Further, it is obvious that this history extends back much farther than we typically acknowledge, far beyond what may typically call the “modern” era for the arts of Africa. This camera’s presence challenges our notion of the “primitive” nature of 19th century Africa, and is a reminder that photographs, no matter where, when, or by whom they were taken, document choices and negotiations between the photographer and their subjects, rather than “facts.”


From the Archives: Lagos’ Waterfront


Apapa Quay, on the mainland, Lagos, Nigeria.
Photograph by Eliot Elisofon, 1959.
Eliot Elisofon Photographic Archives
National Museum of African Art
Smithsonian Institution

What do you picture when you imagine “earth”? There are surprisingly diverse answers to this question. The exhibition Earth Matters asks each visitor to consider or reconsider their own notions about what earth is, and perhaps to understand what it means for us all.

One artist who has taken up these issues is Jide Alakija (b. 1977, England), whose photographic series “Invisible Cities” portrays scenes of urban sprawl in Lagos, Nigeria, yet his titles refer to different city names from around the world — including Mumbai, formerly known as Bombay,  in the photograph (Invisible Cities #1 (Bombay), 2008) included in Earth Matters (see it – and learn more about Alakija – here). In these photographic depictions, Alakija invites the viewer to consider the urban spaces increasingly spreading across the surfaces of our earth – including, in Invisible Cities #1 (Bombay), water. Alakija’s photographs of Lagos appear interchangeable with Bombay, Ho Chi Minh City, and Miami. What does this mean for our earth, its landscapes and surfaces? And, what does it mean for what we consider “earth” to be?

Alakija made his photograph of Lagos’s waterfront in 2008. Eliot Elisofon, however, took this photograph also of a waterfront in Lagos in 1959. The comparison is striking. Even just a few decades ago, Lagos looked quite different from the vast, sprawling, and global city that it is today. The neatly ordered new modernist buildings with glimpses of cranes in the background (a hint at continuing new large-scale construction) suggest optimism about growth, national independence, and modernist ideals (learn about the Nigerian modernist artist Ben Enwonwu here). It presents a different picture than that of Alakija’s, prompting us to consider that our attitudes may be changing as quickly as the earth’s surfaces. As cities continue their exponential growth, especially in up-and-coming places like Lagos, how do you think definitions of “earth,” ”nature,” and “urban” might continue to evolve? Do you see urbanization as offering promise, as suggested by Elisofon’s photograph, or perhaps dangerous and unchecked growth, as suggested by Alakija? What can we do to make cities better, safer places?  How do we decrease poverty and reduce environmental degradation? Share your opinions below in the comments.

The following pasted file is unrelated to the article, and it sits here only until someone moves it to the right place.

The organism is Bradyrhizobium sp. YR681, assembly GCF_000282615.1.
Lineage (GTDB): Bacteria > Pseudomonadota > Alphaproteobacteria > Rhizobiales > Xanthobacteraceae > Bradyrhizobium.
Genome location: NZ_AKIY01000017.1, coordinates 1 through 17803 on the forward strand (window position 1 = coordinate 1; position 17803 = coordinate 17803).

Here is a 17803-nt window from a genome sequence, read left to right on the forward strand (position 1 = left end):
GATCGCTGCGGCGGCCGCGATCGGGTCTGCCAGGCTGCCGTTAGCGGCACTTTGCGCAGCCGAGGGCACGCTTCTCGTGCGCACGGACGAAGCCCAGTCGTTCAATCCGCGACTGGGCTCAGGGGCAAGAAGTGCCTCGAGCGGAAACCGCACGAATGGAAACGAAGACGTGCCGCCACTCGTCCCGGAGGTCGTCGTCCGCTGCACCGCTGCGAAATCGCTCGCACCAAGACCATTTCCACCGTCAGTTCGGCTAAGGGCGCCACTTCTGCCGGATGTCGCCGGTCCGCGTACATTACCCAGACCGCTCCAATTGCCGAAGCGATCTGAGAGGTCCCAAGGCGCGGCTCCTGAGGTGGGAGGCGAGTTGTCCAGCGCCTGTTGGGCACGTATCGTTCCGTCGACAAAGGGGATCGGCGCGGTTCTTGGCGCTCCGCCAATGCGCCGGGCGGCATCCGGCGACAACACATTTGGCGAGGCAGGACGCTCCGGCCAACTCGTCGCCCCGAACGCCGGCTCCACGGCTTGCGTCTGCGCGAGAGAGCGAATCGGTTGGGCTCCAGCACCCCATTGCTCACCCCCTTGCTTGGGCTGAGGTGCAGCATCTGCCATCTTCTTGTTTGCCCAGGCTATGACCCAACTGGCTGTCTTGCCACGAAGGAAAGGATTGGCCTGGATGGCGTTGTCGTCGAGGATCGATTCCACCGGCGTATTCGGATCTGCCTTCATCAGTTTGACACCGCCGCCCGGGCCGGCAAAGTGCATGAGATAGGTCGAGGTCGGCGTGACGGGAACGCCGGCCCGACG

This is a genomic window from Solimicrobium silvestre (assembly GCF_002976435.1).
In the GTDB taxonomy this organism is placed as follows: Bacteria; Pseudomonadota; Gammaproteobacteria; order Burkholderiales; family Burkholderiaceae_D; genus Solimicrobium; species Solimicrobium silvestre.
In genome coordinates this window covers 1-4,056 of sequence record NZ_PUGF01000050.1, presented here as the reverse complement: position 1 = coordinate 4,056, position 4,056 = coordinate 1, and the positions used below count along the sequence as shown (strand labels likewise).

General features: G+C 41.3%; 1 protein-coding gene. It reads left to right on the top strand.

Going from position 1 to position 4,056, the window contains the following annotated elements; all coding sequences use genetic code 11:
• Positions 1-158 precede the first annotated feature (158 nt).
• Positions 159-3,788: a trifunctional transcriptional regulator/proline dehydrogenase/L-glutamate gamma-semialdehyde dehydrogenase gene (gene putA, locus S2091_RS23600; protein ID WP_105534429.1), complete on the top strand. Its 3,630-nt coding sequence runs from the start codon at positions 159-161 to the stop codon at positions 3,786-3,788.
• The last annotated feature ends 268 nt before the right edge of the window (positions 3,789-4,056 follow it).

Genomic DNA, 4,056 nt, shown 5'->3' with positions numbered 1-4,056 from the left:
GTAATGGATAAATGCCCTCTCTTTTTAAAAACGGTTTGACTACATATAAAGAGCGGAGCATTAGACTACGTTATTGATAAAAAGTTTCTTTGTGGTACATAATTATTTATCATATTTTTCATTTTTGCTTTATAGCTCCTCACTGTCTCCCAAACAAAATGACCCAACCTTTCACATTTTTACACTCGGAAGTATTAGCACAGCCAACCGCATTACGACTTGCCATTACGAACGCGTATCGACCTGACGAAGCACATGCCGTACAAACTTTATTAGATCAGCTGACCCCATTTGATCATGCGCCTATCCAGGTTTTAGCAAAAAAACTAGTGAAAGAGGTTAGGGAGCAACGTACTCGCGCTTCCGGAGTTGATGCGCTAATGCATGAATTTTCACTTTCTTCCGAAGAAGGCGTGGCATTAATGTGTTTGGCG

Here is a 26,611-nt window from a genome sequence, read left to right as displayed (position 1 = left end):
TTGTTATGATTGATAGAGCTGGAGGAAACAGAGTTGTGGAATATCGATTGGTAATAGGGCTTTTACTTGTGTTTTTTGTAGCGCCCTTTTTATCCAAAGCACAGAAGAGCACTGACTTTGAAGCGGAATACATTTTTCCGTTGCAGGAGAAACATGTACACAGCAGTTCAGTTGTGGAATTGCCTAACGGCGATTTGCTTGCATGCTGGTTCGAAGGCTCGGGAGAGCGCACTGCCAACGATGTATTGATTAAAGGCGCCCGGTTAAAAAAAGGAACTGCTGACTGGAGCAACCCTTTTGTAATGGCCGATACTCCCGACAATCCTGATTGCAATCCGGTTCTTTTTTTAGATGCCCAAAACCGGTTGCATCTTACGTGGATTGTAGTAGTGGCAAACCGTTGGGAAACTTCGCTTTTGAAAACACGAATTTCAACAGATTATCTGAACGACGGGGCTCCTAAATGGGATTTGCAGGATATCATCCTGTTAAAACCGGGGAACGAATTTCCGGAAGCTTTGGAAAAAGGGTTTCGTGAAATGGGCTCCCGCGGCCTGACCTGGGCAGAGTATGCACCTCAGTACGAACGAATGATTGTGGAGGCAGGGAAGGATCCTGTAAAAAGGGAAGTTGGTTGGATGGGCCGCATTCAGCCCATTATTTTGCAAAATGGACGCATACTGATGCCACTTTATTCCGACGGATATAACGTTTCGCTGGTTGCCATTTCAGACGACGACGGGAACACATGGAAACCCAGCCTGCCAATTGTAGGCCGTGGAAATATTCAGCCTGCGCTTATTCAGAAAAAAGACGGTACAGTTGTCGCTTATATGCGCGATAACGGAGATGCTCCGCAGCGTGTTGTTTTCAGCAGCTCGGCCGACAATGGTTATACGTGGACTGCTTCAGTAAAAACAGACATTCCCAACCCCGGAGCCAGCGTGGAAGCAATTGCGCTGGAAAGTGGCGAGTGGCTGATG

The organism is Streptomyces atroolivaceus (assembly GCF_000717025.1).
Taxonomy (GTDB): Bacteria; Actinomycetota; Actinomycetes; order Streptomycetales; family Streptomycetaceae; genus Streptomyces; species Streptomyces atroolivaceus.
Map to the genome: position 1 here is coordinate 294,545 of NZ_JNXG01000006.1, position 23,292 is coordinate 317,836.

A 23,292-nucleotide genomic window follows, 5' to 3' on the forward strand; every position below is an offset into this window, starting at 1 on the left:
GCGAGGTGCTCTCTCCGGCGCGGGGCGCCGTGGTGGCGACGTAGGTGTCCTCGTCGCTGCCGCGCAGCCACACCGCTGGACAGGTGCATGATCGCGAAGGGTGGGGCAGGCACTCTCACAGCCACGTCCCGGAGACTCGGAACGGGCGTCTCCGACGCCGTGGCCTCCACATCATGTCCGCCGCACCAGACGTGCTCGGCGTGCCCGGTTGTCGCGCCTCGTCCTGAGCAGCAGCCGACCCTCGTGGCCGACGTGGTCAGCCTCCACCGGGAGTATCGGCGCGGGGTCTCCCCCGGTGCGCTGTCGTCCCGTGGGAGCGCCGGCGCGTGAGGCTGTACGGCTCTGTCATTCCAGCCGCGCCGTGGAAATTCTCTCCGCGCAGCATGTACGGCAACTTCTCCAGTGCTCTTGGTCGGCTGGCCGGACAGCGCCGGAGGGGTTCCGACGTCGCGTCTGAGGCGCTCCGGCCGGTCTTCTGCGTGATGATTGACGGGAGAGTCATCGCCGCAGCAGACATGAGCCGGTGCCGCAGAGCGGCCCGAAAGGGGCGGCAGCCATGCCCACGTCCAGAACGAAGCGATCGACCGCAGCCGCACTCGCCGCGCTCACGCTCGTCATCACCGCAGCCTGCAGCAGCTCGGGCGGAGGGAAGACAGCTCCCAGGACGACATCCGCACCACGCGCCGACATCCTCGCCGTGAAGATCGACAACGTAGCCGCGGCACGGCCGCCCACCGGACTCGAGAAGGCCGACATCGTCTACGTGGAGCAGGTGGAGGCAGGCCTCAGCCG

From the Archives: Graters of Cassava


Cultivated plot, near Jos, Nigeria.
Photograph by Edwin R. and Emily Dean, 1966.
EEPA 2002-120042
Eliot Elisofon Photographic Archives
National Museum of African Art
Smithsonian Institution


The Earth Matters exhibition features, for the first time, three earth works installed in the Smithsonian Gardens (SG) on the National Mall. This monumental undertaking was detailed in an earlier post by SG supervisory horticulturist Jonathan Kavalier, but the works began in conception long before they ever materialized in physical form. The artists, Ghada Amer of Egypt, Strijdom van der Merwe of South Africa, and El Anatsui of Ghana and Nigeria (and Ledelle Moe, whose outdoor sculpture has also been installed outside of the National Museum of African Art), each came to visit walked the gardens before they even began the process of creating, getting a feel for the unique spaces of the garden and beginning the thought process about what shape and material form their earth works would take.

El Anatsui, for instance, looked to challenge conceptions of what an earth work might be made of in his work, Ala, named for the Igbo earth goddess. The pyramid of mirrors and rusted metal that ultimately emerged seems deceptively industrial when first viewed.  But Anatsui says that he “settled for something that just rests [on the ground], something which is light but has allusions to the earth—because the material I am going to work with is rusted metals. Metal is from the earth, as are the reflective sheets. Glass is silica, which is soil, so I am still using the earth. …” (personal communication with curator Dr. Karen E. Milbourne, Sept. 10, 2012).

But for Anatsui, in this and past works, each metal sheet references a very specific usage of earth. In a standing arrangement with manufacturers from his home base in Nsukka, Nigeria, Anatsui asks that used cassava graters be given to him.  He leaves them in his studio yard for months or years so that they rust and take on different patinas. Made from discarded galvanized iron oil drums and punctured with nails to create a surface upon which tough cassava root can be grated, these graters signal, for Anatsui, the intersection between nature and human intervention in the form of agriculture and food cultivation. Anatsui’s earth work shows us the common ground shared by nature and industry.